July 1, 2006
Countering Terrorism Across the Atlantic?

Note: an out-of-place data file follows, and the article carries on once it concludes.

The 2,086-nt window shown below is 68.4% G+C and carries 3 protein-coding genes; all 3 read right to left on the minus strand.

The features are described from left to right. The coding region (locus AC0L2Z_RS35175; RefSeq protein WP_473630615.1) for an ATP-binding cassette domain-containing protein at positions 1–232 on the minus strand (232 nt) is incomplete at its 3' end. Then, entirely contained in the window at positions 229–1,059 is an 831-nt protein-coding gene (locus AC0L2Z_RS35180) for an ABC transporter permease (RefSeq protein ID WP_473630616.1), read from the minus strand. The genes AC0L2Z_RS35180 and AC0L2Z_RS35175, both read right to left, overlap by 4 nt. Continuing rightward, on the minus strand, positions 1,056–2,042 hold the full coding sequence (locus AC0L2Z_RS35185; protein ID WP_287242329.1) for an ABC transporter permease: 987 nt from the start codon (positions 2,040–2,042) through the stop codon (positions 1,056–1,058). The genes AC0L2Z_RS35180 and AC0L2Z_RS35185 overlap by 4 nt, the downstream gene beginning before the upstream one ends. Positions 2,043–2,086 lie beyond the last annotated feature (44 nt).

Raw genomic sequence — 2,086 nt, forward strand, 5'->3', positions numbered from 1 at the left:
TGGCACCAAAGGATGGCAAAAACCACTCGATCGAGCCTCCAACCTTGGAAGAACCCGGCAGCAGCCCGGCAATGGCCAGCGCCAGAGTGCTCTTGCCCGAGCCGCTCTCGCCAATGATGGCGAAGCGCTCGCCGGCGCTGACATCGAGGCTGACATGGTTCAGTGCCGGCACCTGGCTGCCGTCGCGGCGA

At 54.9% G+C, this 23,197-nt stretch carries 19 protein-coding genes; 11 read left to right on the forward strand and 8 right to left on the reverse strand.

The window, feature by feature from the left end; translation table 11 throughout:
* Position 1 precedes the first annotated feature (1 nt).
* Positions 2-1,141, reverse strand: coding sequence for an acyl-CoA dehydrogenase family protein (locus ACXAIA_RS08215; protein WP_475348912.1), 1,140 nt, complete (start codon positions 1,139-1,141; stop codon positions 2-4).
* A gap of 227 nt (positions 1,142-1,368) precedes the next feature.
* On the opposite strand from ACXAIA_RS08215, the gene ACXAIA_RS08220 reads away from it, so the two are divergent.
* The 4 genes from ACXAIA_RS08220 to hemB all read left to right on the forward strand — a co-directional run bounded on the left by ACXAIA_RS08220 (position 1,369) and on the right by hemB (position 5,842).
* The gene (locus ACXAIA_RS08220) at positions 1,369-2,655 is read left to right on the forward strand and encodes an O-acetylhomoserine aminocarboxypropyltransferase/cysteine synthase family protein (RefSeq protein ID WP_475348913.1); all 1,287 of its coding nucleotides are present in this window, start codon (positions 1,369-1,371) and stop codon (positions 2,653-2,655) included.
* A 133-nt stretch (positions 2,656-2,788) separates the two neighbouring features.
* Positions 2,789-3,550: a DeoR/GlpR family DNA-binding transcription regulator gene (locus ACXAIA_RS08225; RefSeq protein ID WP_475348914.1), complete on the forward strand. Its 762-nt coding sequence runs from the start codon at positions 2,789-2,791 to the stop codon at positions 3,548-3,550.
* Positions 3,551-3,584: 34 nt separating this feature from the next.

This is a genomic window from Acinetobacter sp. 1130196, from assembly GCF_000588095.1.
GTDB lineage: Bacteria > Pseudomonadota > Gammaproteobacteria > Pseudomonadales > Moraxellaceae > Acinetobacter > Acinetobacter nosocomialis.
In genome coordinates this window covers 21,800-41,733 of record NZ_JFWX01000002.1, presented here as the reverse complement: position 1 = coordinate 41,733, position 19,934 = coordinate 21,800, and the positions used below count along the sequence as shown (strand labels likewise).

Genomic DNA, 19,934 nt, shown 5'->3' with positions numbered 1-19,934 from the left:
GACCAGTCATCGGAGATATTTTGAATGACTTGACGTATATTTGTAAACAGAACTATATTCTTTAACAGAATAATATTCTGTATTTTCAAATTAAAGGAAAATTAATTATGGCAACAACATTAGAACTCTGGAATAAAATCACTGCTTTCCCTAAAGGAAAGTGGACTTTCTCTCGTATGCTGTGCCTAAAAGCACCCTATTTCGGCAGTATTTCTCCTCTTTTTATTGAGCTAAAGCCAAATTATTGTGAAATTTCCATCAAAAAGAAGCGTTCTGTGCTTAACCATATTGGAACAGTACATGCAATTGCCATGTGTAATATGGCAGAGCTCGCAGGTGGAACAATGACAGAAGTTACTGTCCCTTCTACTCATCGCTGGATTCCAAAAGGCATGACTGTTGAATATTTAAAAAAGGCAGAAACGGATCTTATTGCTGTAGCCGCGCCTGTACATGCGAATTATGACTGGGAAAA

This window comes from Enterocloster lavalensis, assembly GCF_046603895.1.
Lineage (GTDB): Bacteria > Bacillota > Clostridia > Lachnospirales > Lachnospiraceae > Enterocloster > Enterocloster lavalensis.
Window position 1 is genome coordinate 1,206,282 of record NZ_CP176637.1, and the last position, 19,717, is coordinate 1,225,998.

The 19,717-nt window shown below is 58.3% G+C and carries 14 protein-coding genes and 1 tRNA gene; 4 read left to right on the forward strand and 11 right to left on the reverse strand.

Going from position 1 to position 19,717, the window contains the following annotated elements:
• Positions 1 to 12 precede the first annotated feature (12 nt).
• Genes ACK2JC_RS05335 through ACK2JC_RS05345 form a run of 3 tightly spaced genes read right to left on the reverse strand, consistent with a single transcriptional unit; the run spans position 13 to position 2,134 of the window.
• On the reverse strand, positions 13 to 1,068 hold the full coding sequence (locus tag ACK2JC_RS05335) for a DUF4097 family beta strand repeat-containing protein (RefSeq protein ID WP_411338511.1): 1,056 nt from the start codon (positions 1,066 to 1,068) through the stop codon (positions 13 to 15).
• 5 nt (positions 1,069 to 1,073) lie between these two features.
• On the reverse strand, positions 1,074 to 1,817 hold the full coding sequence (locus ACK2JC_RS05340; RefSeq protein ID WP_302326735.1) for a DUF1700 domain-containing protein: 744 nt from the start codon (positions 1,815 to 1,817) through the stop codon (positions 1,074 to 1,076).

Differences in strategic vision and concepts of security are central to the U.S. and European Union (EU) approaches to counterterrorism. While the United States conceives of a war against terrorism, Europe does not. As a result of different perceptions of the threat, both sides of the Atlantic take divergent approaches to homeland security. Europeans tend to favor the use of a law enforcement strategy over a warfighting approach. Meanwhile, the U.S. administration believes that a quasi-militaristic, overtly proactive, and highly vigilant stance will serve as the best deterrent to future attacks. By their own standards, Europeans are doing more to counter terrorism since September 11 and even more since the attacks in Madrid (March 11, 2004) and in London (July 7, 2005); by U.S. standards, these measures sometimes appear inadequate. As a result, there are significant transatlantic divergences on the best methods for halting the spread of terrorism.